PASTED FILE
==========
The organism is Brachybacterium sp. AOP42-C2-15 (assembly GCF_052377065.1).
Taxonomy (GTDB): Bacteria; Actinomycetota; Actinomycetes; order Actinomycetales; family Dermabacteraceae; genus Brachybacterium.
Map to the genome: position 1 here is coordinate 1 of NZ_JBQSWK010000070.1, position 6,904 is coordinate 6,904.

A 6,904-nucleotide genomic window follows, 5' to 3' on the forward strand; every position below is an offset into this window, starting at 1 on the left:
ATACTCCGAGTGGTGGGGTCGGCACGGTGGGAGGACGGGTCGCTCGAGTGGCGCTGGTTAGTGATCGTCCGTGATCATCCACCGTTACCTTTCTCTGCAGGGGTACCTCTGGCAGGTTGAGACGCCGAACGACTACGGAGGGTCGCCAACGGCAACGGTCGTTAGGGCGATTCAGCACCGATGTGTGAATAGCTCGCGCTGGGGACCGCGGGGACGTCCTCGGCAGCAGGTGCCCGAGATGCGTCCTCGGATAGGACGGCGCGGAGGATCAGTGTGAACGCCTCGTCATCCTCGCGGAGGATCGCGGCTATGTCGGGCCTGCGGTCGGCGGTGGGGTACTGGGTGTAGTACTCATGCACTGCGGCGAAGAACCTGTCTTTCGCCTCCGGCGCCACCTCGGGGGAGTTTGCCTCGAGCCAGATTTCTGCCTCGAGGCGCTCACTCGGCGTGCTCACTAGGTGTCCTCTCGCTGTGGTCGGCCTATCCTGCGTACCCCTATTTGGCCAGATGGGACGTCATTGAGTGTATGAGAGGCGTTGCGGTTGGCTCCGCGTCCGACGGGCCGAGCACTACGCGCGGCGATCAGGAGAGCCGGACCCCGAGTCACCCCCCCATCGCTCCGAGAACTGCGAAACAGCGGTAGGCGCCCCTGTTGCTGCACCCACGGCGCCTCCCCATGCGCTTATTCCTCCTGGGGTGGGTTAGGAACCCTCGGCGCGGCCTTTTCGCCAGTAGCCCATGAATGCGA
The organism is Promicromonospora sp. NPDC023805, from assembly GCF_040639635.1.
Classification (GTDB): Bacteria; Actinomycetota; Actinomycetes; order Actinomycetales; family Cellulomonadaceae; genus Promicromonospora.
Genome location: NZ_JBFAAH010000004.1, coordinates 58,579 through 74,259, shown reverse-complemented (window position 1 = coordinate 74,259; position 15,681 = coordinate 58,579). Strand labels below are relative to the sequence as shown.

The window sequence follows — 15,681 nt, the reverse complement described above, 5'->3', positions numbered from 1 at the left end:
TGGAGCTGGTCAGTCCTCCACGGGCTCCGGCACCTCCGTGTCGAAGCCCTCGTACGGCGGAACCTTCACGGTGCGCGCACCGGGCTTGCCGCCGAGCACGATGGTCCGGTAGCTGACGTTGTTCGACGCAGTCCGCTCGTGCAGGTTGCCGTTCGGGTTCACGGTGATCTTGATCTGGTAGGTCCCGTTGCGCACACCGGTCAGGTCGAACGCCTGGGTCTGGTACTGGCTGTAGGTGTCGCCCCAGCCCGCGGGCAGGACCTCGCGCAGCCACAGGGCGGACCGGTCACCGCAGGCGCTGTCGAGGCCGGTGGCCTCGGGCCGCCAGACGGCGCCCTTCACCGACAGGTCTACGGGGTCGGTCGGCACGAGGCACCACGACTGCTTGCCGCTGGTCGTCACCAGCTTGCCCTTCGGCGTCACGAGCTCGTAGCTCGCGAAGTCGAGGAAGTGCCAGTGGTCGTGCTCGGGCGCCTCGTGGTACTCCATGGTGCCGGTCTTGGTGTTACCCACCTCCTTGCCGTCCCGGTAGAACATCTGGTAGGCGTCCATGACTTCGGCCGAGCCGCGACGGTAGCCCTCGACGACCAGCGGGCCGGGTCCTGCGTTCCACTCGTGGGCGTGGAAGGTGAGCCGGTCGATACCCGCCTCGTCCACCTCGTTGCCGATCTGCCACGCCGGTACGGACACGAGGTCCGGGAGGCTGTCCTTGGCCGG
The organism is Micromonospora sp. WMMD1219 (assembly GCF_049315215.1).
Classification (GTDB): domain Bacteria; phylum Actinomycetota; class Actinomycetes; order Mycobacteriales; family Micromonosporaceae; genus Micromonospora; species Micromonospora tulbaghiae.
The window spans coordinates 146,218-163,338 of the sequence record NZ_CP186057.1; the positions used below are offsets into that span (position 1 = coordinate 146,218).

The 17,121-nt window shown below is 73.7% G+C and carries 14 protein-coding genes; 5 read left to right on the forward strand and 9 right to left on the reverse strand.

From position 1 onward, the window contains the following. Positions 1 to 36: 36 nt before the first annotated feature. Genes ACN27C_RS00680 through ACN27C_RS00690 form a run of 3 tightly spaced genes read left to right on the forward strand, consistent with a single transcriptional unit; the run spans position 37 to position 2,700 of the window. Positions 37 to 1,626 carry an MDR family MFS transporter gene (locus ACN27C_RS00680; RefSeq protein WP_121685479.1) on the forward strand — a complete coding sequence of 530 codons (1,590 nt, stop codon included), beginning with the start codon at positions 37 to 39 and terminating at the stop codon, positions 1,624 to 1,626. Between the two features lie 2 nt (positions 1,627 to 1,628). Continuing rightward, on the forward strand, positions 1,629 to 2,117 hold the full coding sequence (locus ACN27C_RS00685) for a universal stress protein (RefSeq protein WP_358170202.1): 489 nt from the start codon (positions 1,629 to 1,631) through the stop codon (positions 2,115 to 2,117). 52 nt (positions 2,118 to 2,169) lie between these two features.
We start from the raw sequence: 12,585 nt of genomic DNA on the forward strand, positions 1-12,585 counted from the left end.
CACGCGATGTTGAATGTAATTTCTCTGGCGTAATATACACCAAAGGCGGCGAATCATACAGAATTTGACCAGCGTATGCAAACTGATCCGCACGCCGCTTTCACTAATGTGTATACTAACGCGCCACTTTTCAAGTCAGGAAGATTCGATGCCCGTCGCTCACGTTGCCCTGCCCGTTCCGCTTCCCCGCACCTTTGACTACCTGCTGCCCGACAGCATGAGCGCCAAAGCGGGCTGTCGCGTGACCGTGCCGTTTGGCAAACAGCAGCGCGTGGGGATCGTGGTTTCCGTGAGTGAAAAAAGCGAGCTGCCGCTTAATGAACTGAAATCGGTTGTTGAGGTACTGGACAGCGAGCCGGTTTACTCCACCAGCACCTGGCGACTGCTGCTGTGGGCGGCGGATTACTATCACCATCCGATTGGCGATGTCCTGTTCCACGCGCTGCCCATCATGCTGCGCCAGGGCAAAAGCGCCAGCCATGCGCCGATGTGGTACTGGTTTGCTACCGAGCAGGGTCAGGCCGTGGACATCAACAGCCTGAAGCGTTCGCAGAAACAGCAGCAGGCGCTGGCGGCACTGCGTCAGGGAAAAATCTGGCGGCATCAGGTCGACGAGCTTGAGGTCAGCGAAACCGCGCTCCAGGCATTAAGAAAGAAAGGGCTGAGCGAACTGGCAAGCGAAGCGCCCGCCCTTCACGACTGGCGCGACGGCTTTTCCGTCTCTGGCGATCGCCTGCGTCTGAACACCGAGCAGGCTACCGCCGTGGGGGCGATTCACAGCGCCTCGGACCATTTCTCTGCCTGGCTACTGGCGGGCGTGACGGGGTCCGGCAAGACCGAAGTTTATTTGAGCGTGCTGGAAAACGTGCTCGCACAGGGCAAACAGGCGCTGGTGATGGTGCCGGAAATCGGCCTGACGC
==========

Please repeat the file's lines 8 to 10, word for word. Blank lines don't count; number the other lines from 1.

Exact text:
Genome location: NZ_JBFAAH010000004.1, coordinates 58,579 through 74,259, shown reverse-complemented (window position 1 = coordinate 74,259; position 15,681 = coordinate 58,579). Strand labels below are relative to the sequence as shown.

The window sequence follows — 15,681 nt, the reverse complement described above, 5'->3', positions numbered from 1 at the left end:
TGGAGCTGGTCAGTCCTCCACGGGCTCCGGCACCTCCGTGTCGAAGCCCTCGTACGGCGGAACCTTCACGGTGCGCGCACCGGGCTTGCCGCCGAGCACGATGGTCCGGTAGCTGACGTTGTTCGACGCAGTCCGCTCGTGCAGGTTGCCGTTCGGGTTCACGGTGATCTTGATCTGGTAGGTCCCGTTGCGCACACCGGTCAGGTCGAACGCCTGGGTCTGGTACTGGCTGTAGGTGTCGCCCCAGCCCGCGGGCAGGACCTCGCGCAGCCACAGGGCGGACCGGTCACCGCAGGCGCTGTCGAGGCCGGTGGCCTCGGGCCGCCAGACGGCGCCCTTCACCGACAGGTCTACGGGGTCGGTCGGCACGAGGCACCACGACTGCTTGCCGCTGGTCGTCACCAGCTTGCCCTTCGGCGTCACGAGCTCGTAGCTCGCGAAGTCGAGGAAGTGCCAGTGGTCGTGCTCGGGCGCCTCGTGGTACTCCATGGTGCCGGTCTTGGTGTTACCCACCTCCTTGCCGTCCCGGTAGAACATCTGGTAGGCGTCCATGACTTCGGCCGAGCCGCGACGGTAGCCCTCGACGACCAGCGGGCCGGGTCCTGCGTTCCACTCGTGGGCGTGGAAGGTGAGCCGGTCGATACCCGCCTCGTCCACCTCGTTGCCGATCTGCCACGCCGGTACGGACACGAGGTCCGGGAGGCTGTCCTTGGCCGG